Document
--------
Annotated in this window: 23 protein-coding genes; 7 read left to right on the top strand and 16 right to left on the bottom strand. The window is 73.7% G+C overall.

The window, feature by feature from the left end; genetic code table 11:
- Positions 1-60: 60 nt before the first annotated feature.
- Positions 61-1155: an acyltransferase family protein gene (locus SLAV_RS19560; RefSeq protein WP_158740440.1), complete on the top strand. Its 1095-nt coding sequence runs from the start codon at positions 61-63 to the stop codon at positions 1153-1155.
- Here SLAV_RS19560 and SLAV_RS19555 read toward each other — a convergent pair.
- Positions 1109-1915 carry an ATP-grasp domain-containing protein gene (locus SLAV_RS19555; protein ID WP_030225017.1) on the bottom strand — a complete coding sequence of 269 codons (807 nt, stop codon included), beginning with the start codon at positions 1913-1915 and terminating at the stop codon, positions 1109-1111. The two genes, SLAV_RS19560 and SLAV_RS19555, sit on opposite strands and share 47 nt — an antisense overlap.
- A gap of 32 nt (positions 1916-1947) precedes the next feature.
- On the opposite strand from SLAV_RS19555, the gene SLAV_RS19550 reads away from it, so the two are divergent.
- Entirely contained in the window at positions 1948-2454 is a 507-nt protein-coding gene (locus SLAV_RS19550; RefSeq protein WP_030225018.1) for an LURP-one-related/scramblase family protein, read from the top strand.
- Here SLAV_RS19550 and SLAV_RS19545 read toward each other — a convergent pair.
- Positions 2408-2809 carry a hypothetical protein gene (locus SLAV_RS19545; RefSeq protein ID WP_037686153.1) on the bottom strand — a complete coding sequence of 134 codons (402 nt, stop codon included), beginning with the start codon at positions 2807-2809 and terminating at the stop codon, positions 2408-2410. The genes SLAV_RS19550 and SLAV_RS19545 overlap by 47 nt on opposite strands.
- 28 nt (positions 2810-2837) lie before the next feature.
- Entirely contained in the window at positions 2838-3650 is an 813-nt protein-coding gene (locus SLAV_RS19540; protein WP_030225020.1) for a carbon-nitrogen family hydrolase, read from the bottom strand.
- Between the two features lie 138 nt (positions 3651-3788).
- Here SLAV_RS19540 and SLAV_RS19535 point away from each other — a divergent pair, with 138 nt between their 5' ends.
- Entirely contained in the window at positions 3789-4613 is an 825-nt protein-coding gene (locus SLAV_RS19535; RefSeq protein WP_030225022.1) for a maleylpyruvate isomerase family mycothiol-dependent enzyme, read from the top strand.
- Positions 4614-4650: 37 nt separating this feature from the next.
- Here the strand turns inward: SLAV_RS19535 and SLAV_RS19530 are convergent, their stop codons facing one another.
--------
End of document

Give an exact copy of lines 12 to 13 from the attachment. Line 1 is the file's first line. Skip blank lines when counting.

- 28 nt (positions 2810-2837) lie before the next feature.
- Entirely contained in the window at positions 2838-3650 is an 813-nt protein-coding gene (locus SLAV_RS19540; protein WP_030225020.1) for a carbon-nitrogen family hydrolase, read from the bottom strand.